Regarding slavery, I’ve thought about that often these last several weeks because of the children of immigrants separated from their parents. That didn’t start this year in America. It was a common pattern in the slave trade and with slave owners, and America has never repented from that. Along with this, the Foster Parent programs across our country are not being addressed by politicians. Too often, a single parent is put in prison with a long sentence with no relatives to care for their child or children. They are placed in foster care or group homes. At the age of 18 when the checks stop, the children have no place to go. The only ones willing to “adopt” them are street gangs. It’s a vicious circle of the justice system creating conditions that law enforcement says it wants to eradicate.

      Liked by 2 people

      • Xena, I am amazed you track these cases. I know it’s difficult and time consuming.

        Glad to hear Elliot’s family sued the medical facility and they were compensated. Many don’t realize they can also file a complaint with the State Board of Medicine. The medical staff deviated from standard of care and the board of medicine should investigate. What medical staff did was also criminal. Were criminal charges filed against the staff?

        The above actions are necessary to put an end and get justice. If the courts will not prosecute cops who break the law make the state and their accomplice pay the price.

        Last night I watched the remake of Birth Of A Nation. I haven’t seen the original version that led to the resurgence of the KKK and is used to recruit its members. Black bodies have always been assaulted by white people. For hundreds of years, our children raped by white men and women. In general, in the white community is there remorse for slavery? One can see the Germans regretted the holocaust but do white Americans regret slavery? I don’t think so and that’s a problem.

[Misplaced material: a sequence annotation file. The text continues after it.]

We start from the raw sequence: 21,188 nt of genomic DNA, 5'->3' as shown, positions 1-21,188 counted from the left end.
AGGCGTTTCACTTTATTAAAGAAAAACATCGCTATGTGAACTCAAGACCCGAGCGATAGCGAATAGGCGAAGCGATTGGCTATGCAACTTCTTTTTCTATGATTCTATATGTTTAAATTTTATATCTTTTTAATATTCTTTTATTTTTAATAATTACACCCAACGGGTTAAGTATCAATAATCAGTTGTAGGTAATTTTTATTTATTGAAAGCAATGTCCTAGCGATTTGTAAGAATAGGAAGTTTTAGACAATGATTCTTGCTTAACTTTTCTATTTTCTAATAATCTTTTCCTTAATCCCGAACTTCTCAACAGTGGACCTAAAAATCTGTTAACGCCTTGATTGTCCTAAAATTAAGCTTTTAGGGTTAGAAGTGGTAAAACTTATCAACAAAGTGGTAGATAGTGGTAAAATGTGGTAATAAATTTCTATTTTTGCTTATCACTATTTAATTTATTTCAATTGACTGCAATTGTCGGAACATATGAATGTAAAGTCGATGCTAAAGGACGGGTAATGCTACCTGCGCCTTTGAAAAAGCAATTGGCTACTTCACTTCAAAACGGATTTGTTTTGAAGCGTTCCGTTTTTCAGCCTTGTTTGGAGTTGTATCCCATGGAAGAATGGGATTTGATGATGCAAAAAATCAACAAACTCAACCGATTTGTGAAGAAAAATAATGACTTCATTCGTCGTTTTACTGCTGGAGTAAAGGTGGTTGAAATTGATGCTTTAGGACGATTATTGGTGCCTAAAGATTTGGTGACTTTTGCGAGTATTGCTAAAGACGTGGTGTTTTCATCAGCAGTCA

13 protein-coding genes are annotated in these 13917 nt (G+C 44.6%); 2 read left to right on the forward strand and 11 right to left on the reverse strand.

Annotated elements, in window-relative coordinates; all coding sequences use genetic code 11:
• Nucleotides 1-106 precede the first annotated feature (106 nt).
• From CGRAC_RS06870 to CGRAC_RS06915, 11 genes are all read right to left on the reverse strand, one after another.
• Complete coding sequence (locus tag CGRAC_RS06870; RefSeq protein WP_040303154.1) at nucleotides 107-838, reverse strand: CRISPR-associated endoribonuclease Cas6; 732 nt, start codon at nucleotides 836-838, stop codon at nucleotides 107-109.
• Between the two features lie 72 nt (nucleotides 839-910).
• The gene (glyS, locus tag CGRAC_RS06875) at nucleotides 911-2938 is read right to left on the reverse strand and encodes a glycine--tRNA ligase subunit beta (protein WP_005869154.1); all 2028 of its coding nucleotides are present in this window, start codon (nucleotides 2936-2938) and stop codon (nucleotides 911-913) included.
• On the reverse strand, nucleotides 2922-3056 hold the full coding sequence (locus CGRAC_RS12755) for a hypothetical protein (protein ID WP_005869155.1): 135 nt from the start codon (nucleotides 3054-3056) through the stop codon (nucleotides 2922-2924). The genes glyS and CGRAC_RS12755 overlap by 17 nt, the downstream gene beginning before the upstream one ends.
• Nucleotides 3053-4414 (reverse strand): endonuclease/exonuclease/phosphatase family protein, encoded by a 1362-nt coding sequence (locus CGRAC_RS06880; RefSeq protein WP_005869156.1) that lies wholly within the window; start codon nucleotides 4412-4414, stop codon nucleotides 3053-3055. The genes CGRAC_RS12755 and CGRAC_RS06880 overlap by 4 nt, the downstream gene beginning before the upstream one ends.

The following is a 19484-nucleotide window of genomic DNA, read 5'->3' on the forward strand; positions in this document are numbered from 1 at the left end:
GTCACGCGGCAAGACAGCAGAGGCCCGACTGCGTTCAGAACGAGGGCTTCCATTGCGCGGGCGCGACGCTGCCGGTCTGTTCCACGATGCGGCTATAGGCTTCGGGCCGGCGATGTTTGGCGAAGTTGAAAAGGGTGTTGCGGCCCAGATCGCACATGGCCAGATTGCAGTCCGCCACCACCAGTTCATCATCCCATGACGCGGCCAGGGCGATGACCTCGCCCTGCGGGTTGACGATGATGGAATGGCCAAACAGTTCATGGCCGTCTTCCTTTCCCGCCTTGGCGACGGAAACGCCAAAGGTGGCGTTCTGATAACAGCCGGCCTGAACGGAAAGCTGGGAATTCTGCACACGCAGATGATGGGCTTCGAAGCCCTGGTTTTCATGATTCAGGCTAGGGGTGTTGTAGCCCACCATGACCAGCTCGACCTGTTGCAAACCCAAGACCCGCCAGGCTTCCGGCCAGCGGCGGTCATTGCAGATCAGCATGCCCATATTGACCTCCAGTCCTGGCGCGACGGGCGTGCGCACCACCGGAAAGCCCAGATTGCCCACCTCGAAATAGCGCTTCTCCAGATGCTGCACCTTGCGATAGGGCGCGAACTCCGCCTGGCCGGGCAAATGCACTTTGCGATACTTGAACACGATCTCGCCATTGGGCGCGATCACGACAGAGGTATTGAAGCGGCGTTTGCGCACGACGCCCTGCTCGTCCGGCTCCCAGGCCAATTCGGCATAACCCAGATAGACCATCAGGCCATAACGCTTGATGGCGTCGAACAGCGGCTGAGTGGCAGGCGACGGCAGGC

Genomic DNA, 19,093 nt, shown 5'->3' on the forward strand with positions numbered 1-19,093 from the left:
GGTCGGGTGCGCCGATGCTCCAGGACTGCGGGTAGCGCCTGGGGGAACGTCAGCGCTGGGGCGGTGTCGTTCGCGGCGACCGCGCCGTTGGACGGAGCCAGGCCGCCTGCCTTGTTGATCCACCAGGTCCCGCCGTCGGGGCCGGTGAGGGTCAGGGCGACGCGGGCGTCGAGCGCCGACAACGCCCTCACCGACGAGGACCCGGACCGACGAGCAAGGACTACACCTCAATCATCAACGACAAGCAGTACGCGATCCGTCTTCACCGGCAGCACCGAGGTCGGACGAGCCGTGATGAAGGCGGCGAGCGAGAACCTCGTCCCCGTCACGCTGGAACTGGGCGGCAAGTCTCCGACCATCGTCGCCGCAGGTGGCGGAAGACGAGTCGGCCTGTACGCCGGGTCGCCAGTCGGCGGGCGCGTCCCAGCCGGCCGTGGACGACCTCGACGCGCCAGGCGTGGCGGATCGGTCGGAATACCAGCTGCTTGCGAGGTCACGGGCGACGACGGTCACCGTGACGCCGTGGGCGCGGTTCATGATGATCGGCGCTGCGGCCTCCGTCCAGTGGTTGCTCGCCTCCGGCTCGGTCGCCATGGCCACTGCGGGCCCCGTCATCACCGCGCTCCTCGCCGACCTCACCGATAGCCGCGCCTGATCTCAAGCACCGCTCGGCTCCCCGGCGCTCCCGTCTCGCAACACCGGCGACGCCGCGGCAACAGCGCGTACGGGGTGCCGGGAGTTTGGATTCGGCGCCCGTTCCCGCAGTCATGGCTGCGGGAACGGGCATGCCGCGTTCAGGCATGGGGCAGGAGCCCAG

Child Protective Services don’t protect children, they are understaffed and not well trained. The system stinks! They turn children over to foster parents who do it for the money. They take the money but don’t care for the many children some foster homes have under their care.

        A vicious cycle of the criminal justice system creating more criminals.

        Liked by 1 person

        • Angela,
          You touch on some points that actually deserve discussion.

          ” One can see the Germans regretted the holocaust but do white Americans regret slavery? I don’t think so and that’s a problem.”

          Germany could regret the Holocaust because its nation was not built on the belief that Jews are inferior, belonged in ghettos, subject to human experiments, imprisoned to work camps, and deserved to be eliminated by death. It’s much easier regretting and ridding a nation of leaders and authorities that believe and enact those horrible things when their practices are not in the founding of the nation.

          There are two things in the U.S. Government; the constitution and the rule of law. Slavery in the colonies was legal. It was written in its founding document. The founding fathers of this nation and its constitution were slave owners. For some Whites, regretting slavery would be the same as rejecting the constitution and those men who fought against the British for the colonies to become its own nation, under its own rulership.

          In my opinion, that is why even today, there are people who hear that those taking a knee are peacefully protesting against police brutality, but interpret and misrepresent it as people protesting against the military and the flag. They have a difficult time separating the founding fathers and what they allowed under slavery as law, from subsequent constitutional amendments, human decency, and respect for life in the “land of the free”.


      • To me karma is the universe extracting justice. There are many reasons bad things happen to good people. How good people handle bad things determine whether karma will bite you later. 🙂

        Liked by 1 person